While being relocated from Hamburg to Frankfurt in the midst of the Cold War, the second streak of luck came his way. As his papers were being processed, an officer in Frankfurt noted Deukmejian’s legal background, took him aside and asked him if he could somehow get a military leave pass to Bonn, Germany (headquarters of the U.S. Army) to see a general within the Judge Advocate Corps. “So… I told a little white lie and asked my commanding officer if I could go to Bonn and visit a relative. I was granted a three-day pass which enabled me to meet with the general. As he shuffled through my papers, he asked me, ‘Do you want to go to Munich or Paris?’ I told him ‘well…I took French in school, maybe I would be of more use in Paris,’” chuckles the Governor as he recalls the story. As soon as the orders were cut, Deukmejian was on the next train to the city of romance, where traditional protocol took an unconventional turn. He signed on to the Army Claims Team, the sector responsible for processing assault claims made by French nationals against U.S. army personnel.

After the war in 1954, France made every effort to rebuild the nation and its tourism industry. The French were very apprehensive about having uniformed soldiers guarding their beloved capital, fearing it would frighten potential tourists. “I was given an allowance to rent a chic apartment in town. I was also restricted from wearing a uniform, so instead I wore my regular clothes. I would get up in the morning and walk to work. Our office was located in the heart of the Champs Elysees, one block from the Arc de Triumph. It really felt like a civilian job – I could not believe this was my assignment. I was very blessed.”

On his return to the United States, a piece of sisterly advice from Anna Ashjian forever changed the course of his life. “After my time in the army was over, my sister and her husband encouraged me to come to California because of the number of opportunities. So I drove from Albany, New York to Los Angeles and settled there in 1955. She was right: there was more opportunity for me in California.”

From a Part-Time Lawyer…

New to the Golden State and eager to practice law, studying for the California Bar Exam became Deukmejian’s top priority. “When I passed the bar exam, I started my professional law career at the County Council Office. We handled all the civil legal matters for the county,” says Deukmejian. Around the same time, at an Armenian wedding in 1956, Gloria Saatjian, whose parents were also Genocide survivors, caught the eye of young and handsome George Deukmejian. “The wedding was in Pasadena; we met and started dating soon after. She lived in Long Beach, where she had grown up. We went on four dates, I think, and I asked her to marry me. Since then, it has been 53 years,” he explains proudly. As a newlywed, Governor Deukmejian settled in Long Beach, California and started his private practice. At that time, law offices were mainly in downtown, and no one had tapped into the Belmont Shore area, which lies on the eastern side of Long Beach. “I went to the weekly newspaper and said ‘Are there any law offices around here?’ They said no. So I decided to rent an office space on the second floor of an independent bank building.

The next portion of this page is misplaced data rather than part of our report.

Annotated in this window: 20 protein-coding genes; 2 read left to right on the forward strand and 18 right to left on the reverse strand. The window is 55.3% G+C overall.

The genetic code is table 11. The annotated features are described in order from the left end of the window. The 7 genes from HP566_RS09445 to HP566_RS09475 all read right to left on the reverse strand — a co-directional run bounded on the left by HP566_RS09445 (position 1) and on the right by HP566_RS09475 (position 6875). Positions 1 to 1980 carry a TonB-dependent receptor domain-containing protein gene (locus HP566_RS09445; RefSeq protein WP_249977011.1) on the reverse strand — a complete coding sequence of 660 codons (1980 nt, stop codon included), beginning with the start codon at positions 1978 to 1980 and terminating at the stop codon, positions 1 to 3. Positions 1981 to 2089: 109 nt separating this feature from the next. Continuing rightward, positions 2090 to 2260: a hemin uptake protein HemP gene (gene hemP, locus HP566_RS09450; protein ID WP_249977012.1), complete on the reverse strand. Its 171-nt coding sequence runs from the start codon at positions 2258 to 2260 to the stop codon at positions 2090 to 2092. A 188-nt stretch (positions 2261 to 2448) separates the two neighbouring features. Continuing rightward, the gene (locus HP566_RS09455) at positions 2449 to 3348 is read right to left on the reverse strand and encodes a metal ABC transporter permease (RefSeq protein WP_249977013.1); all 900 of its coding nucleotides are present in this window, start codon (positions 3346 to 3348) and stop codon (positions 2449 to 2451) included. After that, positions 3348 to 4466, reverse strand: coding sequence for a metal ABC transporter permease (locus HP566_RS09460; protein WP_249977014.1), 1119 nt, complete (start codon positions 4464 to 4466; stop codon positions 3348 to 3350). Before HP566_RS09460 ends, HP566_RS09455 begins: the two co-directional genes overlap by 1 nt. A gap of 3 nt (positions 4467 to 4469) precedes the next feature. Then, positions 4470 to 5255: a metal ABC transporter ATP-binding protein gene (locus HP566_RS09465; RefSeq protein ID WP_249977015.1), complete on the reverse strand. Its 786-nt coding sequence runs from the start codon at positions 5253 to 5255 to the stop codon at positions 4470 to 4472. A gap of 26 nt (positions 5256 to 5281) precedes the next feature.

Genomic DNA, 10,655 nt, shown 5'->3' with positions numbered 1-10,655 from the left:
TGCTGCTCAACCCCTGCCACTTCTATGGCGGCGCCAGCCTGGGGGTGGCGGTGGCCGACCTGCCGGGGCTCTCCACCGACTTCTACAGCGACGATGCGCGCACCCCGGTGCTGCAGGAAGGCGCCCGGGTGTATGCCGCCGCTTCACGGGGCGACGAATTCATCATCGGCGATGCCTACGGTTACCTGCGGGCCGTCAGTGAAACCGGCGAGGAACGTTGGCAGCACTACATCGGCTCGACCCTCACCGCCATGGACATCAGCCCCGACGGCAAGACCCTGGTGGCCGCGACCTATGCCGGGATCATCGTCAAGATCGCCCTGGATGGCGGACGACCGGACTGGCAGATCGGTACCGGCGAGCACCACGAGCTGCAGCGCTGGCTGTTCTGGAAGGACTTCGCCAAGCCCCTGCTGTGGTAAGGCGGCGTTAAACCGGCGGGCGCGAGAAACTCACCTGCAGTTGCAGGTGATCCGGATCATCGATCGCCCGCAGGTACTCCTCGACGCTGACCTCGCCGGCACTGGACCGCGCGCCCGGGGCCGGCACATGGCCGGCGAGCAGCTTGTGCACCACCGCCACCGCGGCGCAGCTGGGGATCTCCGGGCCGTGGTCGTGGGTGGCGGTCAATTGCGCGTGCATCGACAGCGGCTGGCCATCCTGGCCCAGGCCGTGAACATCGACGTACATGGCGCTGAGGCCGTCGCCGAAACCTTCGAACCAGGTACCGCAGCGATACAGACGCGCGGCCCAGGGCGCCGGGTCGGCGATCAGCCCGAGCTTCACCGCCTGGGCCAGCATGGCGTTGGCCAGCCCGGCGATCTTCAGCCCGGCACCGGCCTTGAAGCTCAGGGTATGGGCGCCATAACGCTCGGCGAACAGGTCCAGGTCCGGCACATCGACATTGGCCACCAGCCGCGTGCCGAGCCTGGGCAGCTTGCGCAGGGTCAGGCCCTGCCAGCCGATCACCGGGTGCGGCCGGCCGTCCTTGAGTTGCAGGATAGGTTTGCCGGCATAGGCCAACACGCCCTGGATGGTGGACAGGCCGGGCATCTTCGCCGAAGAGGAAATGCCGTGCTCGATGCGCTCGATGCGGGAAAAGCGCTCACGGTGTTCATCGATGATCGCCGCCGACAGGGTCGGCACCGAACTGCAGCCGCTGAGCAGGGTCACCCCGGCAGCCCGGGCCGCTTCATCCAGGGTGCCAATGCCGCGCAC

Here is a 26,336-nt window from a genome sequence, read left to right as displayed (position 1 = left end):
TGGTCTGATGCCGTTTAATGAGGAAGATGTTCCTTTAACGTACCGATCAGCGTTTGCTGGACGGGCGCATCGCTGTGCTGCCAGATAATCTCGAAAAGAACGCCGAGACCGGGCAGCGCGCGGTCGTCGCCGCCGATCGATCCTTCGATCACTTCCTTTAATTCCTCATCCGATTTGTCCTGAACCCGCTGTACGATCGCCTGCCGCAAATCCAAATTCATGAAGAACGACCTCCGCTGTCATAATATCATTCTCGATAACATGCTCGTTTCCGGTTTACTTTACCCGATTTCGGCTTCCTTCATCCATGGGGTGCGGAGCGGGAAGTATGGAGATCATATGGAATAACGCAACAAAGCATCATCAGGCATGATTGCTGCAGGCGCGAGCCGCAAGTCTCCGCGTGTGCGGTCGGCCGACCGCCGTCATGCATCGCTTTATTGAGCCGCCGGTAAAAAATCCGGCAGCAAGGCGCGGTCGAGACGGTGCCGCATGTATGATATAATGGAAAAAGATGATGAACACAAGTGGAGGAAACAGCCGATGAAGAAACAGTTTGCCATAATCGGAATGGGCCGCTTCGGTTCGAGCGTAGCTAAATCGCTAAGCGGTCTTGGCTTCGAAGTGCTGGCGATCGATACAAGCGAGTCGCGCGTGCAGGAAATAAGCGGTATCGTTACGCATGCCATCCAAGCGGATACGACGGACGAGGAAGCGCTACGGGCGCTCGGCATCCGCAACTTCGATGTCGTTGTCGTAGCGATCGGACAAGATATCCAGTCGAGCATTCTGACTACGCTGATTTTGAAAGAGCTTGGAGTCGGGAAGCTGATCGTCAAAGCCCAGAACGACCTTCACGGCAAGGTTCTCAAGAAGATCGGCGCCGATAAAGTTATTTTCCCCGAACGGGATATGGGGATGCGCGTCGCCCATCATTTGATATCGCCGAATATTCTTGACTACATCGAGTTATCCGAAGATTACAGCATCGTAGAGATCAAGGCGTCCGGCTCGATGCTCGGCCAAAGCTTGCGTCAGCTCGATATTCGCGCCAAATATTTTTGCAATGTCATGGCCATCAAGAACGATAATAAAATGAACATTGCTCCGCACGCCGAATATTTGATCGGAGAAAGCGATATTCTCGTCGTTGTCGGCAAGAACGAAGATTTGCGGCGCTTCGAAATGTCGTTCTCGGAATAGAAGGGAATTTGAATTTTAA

A stranger to the city, Deukmejian took whatever business came in the front door. Starting off as a simple Republican Party volunteer, his connection with the city grew stronger as he became well-acquainted with the local state assemblyman and joined his reelection efforts as the campaign manager. In 1962, George Deukmejian ran for state assembly and won. Interestingly enough, at that time, legislature positions were only part-time, so Deukmejian continued to practice law adding three new partners. In 1966, the people of the state successfully voted to change the legislature from part-time to full- time. “My salary was $6,000 a year. After the ruling, it went up to $16, 000,” laughs Deukmejian. Soon George Deukmejian was elected as a state senator, representing the district from the east side of Long Beach to the outskirts of Whittier, California. “Around 1970, I made an effort to become the Attorney General of California and lost. I lost badly. I did not even make it through the first Republican primary,” says Deukmejian. All of that changed eight years later when he won, becoming the only Armenian Attorney General in California. With more relationships, experience and political connections, the win came easily. As Attorney General, he strengthened the Bureau of Narcotic Enforcement, established a Special Prosecutions Unit and a Crime Prevention Center. He was strict on prosecuting consumer fraud and Medi-Cal fraud among other white collar crimes.